6. You have to think of it this way: I don't care if they go fight the orcs or not. So I don't feel the need to motivate them to do so.

      I do feel the need for them to explore more of the dungeon and take on more risk, so I based loot on exploration and treasure, and I modified the XP thresholds so they need to risk more to earn it.

      The orcs are a problem for them to solve or not solve. I don't care either way. I'm just saying it's something they occasionally list as a "to do." Partly because I think they see it as a safe way to get some easy loot. It's not so easy anymore but that's their concern.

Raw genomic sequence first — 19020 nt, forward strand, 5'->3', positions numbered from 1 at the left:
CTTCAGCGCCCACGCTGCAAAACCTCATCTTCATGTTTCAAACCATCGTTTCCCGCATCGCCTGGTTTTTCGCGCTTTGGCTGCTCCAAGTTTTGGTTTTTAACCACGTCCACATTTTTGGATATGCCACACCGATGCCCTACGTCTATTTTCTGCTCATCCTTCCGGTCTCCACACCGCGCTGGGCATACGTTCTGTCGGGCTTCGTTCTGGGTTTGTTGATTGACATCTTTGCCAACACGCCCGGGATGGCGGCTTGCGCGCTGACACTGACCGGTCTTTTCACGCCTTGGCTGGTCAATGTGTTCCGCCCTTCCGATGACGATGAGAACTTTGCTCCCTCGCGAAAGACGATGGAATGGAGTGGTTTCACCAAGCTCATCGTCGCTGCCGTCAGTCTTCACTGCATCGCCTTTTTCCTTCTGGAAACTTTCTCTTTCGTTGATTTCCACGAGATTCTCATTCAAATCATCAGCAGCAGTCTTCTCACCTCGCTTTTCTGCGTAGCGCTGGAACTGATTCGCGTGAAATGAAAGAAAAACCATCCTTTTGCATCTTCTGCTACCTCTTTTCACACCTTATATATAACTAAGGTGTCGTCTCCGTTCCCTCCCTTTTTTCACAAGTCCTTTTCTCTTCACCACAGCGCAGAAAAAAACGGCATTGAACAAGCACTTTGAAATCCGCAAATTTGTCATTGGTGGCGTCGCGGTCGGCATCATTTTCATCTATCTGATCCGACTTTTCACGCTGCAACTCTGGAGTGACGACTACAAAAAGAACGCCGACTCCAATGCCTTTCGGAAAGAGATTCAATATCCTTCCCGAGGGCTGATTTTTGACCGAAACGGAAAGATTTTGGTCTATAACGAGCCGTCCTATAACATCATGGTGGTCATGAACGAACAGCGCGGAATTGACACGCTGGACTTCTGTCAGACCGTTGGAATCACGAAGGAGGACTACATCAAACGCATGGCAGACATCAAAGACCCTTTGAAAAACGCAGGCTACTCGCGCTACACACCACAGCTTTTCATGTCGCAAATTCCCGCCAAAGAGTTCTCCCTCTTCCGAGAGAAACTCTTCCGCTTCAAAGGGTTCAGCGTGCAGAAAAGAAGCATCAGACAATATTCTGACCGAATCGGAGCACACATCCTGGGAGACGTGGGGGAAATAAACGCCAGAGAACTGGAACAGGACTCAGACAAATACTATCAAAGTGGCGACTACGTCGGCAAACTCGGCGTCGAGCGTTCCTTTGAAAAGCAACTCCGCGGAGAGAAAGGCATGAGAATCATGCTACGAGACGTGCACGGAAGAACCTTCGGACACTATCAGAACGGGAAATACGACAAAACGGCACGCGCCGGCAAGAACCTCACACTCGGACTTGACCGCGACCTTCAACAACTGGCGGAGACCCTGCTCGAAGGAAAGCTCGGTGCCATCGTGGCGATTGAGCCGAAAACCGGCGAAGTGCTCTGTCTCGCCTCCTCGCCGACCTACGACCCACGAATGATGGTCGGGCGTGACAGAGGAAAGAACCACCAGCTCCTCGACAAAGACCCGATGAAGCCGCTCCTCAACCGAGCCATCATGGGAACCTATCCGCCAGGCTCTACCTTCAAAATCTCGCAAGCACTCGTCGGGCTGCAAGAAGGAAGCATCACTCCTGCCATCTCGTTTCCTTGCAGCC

Mine is motivating risk so the levels below don't stay unexplored for another 10 years.

  3. Could they get a siege tower into position overland instead of through the dungeon? Possibly they could hire laborers or Create Servants to help fell trees, level ground, and build a road for the siege tower

    1. It wouldn't be easy, but it's at least possible. Probably cost more money and time than it's worth but it's doable.